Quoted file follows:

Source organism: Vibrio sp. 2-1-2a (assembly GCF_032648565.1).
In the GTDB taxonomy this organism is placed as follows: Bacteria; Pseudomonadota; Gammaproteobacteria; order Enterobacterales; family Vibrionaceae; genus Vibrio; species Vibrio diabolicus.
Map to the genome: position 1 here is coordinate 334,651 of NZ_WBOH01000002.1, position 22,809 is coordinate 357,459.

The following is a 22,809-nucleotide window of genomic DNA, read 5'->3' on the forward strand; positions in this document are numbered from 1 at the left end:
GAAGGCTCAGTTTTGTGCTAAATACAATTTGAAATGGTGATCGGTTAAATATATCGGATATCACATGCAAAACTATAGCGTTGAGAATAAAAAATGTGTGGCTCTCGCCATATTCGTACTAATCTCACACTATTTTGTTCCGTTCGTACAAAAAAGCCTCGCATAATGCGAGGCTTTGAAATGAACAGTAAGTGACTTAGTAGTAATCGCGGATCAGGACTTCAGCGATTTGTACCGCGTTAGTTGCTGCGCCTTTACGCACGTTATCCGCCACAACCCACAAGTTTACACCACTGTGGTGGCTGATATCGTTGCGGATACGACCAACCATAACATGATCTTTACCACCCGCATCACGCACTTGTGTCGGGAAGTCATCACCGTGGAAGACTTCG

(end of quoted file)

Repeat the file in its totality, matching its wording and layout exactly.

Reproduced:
Source organism: Vibrio sp. 2-1-2a (assembly GCF_032648565.1).
In the GTDB taxonomy this organism is placed as follows: Bacteria; Pseudomonadota; Gammaproteobacteria; order Enterobacterales; family Vibrionaceae; genus Vibrio; species Vibrio diabolicus.
Map to the genome: position 1 here is coordinate 334,651 of NZ_WBOH01000002.1, position 22,809 is coordinate 357,459.

The following is a 22,809-nucleotide window of genomic DNA, read 5'->3' on the forward strand; positions in this document are numbered from 1 at the left end:
GAAGGCTCAGTTTTGTGCTAAATACAATTTGAAATGGTGATCGGTTAAATATATCGGATATCACATGCAAAACTATAGCGTTGAGAATAAAAAATGTGTGGCTCTCGCCATATTCGTACTAATCTCACACTATTTTGTTCCGTTCGTACAAAAAAGCCTCGCATAATGCGAGGCTTTGAAATGAACAGTAAGTGACTTAGTAGTAATCGCGGATCAGGACTTCAGCGATTTGTACCGCGTTAGTTGCTGCGCCTTTACGCACGTTATCCGCCACAACCCACAAGTTTACACCACTGTGGTGGCTGATATCGTTGCGGATACGACCAACCATAACATGATCTTTACCACCCGCATCACGCACTTGTGTCGGGAAGTCATCACCGTGGAAGACTTCG